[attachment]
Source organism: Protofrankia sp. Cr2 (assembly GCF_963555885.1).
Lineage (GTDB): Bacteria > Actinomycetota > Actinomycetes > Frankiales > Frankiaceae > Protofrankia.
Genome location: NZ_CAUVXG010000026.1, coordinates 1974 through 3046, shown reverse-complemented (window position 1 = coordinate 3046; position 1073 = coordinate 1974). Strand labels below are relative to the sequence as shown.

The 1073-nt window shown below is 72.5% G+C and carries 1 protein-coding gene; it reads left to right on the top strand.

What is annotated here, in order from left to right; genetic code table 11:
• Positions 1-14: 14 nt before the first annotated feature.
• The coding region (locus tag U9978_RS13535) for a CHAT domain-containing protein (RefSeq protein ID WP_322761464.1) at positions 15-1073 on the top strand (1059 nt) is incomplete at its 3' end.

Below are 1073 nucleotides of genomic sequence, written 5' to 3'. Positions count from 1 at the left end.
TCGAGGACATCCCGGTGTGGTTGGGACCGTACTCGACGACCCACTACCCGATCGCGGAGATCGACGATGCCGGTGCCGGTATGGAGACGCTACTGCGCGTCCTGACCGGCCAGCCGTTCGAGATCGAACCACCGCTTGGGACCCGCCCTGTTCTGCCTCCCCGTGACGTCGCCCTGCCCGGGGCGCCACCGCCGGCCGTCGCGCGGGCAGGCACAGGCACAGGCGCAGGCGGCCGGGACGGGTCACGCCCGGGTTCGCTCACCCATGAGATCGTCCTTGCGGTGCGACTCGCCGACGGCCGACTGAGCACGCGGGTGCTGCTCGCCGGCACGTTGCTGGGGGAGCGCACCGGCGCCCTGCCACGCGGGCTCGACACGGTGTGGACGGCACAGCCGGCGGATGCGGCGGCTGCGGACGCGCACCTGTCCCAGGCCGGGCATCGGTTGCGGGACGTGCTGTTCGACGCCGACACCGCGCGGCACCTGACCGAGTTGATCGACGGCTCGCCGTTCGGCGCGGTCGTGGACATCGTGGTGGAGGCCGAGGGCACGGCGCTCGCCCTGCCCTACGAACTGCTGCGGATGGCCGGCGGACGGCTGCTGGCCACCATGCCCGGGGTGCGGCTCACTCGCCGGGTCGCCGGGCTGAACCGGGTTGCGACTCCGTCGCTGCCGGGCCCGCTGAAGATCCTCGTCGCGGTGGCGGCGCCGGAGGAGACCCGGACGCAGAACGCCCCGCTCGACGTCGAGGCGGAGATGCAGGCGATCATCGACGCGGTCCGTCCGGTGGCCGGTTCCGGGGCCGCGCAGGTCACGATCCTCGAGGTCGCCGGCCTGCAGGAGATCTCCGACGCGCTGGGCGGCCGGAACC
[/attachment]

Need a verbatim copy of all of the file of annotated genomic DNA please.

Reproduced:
Source organism: Protofrankia sp. Cr2 (assembly GCF_963555885.1).
Lineage (GTDB): Bacteria > Actinomycetota > Actinomycetes > Frankiales > Frankiaceae > Protofrankia.
Genome location: NZ_CAUVXG010000026.1, coordinates 1974 through 3046, shown reverse-complemented (window position 1 = coordinate 3046; position 1073 = coordinate 1974). Strand labels below are relative to the sequence as shown.

The 1073-nt window shown below is 72.5% G+C and carries 1 protein-coding gene; it reads left to right on the top strand.

What is annotated here, in order from left to right; genetic code table 11:
• Positions 1-14: 14 nt before the first annotated feature.
• The coding region (locus tag U9978_RS13535) for a CHAT domain-containing protein (RefSeq protein ID WP_322761464.1) at positions 15-1073 on the top strand (1059 nt) is incomplete at its 3' end.

Below are 1073 nucleotides of genomic sequence, written 5' to 3'. Positions count from 1 at the left end.
TCGAGGACATCCCGGTGTGGTTGGGACCGTACTCGACGACCCACTACCCGATCGCGGAGATCGACGATGCCGGTGCCGGTATGGAGACGCTACTGCGCGTCCTGACCGGCCAGCCGTTCGAGATCGAACCACCGCTTGGGACCCGCCCTGTTCTGCCTCCCCGTGACGTCGCCCTGCCCGGGGCGCCACCGCCGGCCGTCGCGCGGGCAGGCACAGGCACAGGCGCAGGCGGCCGGGACGGGTCACGCCCGGGTTCGCTCACCCATGAGATCGTCCTTGCGGTGCGACTCGCCGACGGCCGACTGAGCACGCGGGTGCTGCTCGCCGGCACGTTGCTGGGGGAGCGCACCGGCGCCCTGCCACGCGGGCTCGACACGGTGTGGACGGCACAGCCGGCGGATGCGGCGGCTGCGGACGCGCACCTGTCCCAGGCCGGGCATCGGTTGCGGGACGTGCTGTTCGACGCCGACACCGCGCGGCACCTGACCGAGTTGATCGACGGCTCGCCGTTCGGCGCGGTCGTGGACATCGTGGTGGAGGCCGAGGGCACGGCGCTCGCCCTGCCCTACGAACTGCTGCGGATGGCCGGCGGACGGCTGCTGGCCACCATGCCCGGGGTGCGGCTCACTCGCCGGGTCGCCGGGCTGAACCGGGTTGCGACTCCGTCGCTGCCGGGCCCGCTGAAGATCCTCGTCGCGGTGGCGGCGCCGGAGGAGACCCGGACGCAGAACGCCCCGCTCGACGTCGAGGCGGAGATGCAGGCGATCATCGACGCGGTCCGTCCGGTGGCCGGTTCCGGGGCCGCGCAGGTCACGATCCTCGAGGTCGCCGGCCTGCAGGAGATCTCCGACGCGCTGGGCGGCCGGAACC